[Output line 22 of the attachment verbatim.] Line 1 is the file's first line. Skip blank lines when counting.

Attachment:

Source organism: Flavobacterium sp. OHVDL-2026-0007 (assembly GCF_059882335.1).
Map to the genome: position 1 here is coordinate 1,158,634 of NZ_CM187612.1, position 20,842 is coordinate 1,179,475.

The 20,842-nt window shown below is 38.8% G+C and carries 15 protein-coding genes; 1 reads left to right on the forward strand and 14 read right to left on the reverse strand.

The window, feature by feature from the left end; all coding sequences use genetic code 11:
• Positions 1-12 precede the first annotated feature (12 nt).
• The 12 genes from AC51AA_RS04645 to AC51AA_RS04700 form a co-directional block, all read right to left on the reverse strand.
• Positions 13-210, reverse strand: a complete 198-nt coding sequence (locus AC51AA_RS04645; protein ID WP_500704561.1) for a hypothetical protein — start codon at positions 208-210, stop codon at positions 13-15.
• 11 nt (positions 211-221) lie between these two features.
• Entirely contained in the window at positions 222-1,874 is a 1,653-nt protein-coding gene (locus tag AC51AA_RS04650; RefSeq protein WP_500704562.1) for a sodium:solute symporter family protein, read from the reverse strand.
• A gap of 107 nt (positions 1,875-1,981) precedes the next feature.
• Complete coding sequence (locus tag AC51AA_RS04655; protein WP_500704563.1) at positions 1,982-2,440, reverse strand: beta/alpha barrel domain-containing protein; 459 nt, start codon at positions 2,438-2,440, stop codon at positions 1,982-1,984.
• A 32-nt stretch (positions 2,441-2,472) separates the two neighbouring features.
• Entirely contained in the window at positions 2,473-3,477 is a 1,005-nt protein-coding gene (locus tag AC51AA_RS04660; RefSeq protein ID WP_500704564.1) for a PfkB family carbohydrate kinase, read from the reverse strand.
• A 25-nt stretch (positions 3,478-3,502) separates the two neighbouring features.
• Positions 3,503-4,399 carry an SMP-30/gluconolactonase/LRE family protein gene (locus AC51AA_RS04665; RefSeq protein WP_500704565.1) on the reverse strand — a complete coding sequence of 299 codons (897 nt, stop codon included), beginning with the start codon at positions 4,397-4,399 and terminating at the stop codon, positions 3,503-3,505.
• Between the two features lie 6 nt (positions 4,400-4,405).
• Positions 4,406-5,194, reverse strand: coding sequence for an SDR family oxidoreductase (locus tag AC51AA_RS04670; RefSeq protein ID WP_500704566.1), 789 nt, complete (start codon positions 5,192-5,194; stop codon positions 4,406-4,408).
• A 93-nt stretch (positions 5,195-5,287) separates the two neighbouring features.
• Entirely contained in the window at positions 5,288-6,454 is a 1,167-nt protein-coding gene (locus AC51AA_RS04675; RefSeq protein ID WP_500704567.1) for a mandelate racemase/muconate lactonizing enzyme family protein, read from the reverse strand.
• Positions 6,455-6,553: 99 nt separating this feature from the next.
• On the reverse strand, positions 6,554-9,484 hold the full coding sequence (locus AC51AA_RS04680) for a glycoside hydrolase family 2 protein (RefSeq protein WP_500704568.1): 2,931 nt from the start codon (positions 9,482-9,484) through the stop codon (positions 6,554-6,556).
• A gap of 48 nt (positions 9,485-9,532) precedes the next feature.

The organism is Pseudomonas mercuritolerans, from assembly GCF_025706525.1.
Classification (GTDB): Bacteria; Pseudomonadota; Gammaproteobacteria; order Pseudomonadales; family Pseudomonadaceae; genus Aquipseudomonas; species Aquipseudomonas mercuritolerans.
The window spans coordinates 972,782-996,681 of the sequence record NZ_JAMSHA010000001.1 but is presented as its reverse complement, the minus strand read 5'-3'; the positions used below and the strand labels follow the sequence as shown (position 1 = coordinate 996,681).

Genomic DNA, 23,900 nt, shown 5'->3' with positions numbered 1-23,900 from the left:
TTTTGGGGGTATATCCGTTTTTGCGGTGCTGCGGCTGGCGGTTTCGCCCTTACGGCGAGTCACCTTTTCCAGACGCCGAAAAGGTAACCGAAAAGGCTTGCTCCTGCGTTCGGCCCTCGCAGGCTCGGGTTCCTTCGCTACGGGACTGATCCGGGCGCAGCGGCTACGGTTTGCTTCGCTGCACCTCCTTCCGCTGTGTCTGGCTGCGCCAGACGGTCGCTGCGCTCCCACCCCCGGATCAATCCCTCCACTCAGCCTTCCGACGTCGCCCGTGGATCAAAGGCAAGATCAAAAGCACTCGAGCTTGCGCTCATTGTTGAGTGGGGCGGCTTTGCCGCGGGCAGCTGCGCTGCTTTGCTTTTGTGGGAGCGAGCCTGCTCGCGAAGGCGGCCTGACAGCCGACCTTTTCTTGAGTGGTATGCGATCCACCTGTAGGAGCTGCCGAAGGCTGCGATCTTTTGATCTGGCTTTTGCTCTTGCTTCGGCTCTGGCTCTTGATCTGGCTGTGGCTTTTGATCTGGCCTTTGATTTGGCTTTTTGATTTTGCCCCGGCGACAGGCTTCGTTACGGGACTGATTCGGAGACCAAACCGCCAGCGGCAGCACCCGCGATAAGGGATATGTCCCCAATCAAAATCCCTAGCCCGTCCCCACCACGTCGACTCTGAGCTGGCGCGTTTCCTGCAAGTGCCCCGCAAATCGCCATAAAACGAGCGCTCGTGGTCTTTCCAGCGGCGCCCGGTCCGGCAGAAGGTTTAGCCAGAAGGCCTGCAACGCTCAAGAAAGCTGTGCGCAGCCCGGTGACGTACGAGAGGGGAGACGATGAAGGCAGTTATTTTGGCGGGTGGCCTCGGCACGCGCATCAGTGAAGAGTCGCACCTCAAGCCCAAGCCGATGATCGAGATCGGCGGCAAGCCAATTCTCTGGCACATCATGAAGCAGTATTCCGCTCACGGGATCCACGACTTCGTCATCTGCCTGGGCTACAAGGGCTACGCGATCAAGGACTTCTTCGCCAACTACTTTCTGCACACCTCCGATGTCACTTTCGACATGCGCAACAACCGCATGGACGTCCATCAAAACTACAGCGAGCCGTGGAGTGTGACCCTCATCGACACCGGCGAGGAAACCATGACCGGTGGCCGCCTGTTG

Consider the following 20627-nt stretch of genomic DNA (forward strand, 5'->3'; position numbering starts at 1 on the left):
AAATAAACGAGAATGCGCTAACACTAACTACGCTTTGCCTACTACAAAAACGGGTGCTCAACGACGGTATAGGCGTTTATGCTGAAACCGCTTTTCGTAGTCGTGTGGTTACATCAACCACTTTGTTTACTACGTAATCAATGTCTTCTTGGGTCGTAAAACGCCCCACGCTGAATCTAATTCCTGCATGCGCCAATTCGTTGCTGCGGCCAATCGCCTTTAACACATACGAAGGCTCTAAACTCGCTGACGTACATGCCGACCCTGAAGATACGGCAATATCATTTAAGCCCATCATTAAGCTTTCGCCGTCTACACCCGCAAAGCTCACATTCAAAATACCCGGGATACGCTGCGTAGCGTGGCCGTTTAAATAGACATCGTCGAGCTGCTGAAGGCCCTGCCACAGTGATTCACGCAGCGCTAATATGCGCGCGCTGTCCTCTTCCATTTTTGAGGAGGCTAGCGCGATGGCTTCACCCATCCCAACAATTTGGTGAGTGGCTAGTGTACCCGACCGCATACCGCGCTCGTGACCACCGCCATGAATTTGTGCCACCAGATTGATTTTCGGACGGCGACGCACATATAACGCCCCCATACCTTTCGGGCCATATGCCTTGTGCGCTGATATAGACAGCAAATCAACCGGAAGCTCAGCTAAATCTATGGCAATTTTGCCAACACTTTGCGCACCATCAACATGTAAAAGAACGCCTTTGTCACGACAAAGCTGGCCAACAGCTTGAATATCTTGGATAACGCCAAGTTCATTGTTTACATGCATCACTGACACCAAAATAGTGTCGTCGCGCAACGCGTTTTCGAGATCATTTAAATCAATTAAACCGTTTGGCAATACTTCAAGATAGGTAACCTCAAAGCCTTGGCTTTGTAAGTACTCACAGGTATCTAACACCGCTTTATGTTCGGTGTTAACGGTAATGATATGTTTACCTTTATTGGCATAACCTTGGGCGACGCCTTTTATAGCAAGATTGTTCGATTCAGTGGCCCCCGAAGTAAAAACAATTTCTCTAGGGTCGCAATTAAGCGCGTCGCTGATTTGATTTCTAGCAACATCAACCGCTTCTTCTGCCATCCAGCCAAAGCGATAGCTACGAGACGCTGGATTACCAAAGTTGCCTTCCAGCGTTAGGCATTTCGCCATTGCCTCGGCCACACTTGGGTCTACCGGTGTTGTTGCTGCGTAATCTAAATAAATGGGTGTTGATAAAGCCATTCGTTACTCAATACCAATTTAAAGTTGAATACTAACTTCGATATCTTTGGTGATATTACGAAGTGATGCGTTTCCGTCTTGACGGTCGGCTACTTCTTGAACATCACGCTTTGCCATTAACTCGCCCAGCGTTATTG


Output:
• A gap of 48 nt (positions 9,485-9,532) precedes the next feature.